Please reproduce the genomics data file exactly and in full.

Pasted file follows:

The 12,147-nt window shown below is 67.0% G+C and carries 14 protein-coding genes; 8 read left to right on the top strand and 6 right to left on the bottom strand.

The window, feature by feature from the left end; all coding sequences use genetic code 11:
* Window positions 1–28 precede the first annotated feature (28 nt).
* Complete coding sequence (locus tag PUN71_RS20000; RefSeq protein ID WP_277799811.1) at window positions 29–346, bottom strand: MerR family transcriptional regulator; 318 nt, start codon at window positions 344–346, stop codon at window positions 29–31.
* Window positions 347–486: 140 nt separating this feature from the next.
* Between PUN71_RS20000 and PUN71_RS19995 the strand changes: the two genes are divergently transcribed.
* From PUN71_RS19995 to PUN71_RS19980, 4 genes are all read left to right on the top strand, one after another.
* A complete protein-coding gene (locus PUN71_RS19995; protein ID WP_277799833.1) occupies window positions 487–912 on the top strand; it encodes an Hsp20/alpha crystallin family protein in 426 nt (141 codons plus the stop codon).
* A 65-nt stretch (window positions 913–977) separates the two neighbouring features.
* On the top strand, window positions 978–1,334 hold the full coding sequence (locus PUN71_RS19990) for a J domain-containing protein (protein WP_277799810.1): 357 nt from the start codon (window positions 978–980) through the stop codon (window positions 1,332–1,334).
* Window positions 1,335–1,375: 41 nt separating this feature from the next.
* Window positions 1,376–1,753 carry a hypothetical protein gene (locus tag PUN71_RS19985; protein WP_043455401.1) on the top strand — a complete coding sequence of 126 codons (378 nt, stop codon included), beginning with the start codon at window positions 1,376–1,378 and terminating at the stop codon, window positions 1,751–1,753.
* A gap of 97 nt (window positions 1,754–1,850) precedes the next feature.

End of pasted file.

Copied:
The 12,147-nt window shown below is 67.0% G+C and carries 14 protein-coding genes; 8 read left to right on the top strand and 6 right to left on the bottom strand.

The window, feature by feature from the left end; all coding sequences use genetic code 11:
* Window positions 1–28 precede the first annotated feature (28 nt).
* Complete coding sequence (locus tag PUN71_RS20000; RefSeq protein ID WP_277799811.1) at window positions 29–346, bottom strand: MerR family transcriptional regulator; 318 nt, start codon at window positions 344–346, stop codon at window positions 29–31.
* Window positions 347–486: 140 nt separating this feature from the next.
* Between PUN71_RS20000 and PUN71_RS19995 the strand changes: the two genes are divergently transcribed.
* From PUN71_RS19995 to PUN71_RS19980, 4 genes are all read left to right on the top strand, one after another.
* A complete protein-coding gene (locus PUN71_RS19995; protein ID WP_277799833.1) occupies window positions 487–912 on the top strand; it encodes an Hsp20/alpha crystallin family protein in 426 nt (141 codons plus the stop codon).
* A 65-nt stretch (window positions 913–977) separates the two neighbouring features.
* On the top strand, window positions 978–1,334 hold the full coding sequence (locus PUN71_RS19990) for a J domain-containing protein (protein WP_277799810.1): 357 nt from the start codon (window positions 978–980) through the stop codon (window positions 1,332–1,334).
* Window positions 1,335–1,375: 41 nt separating this feature from the next.
* Window positions 1,376–1,753 carry a hypothetical protein gene (locus tag PUN71_RS19985; protein WP_043455401.1) on the top strand — a complete coding sequence of 126 codons (378 nt, stop codon included), beginning with the start codon at window positions 1,376–1,378 and terminating at the stop codon, window positions 1,751–1,753.
* A gap of 97 nt (window positions 1,754–1,850) precedes the next feature.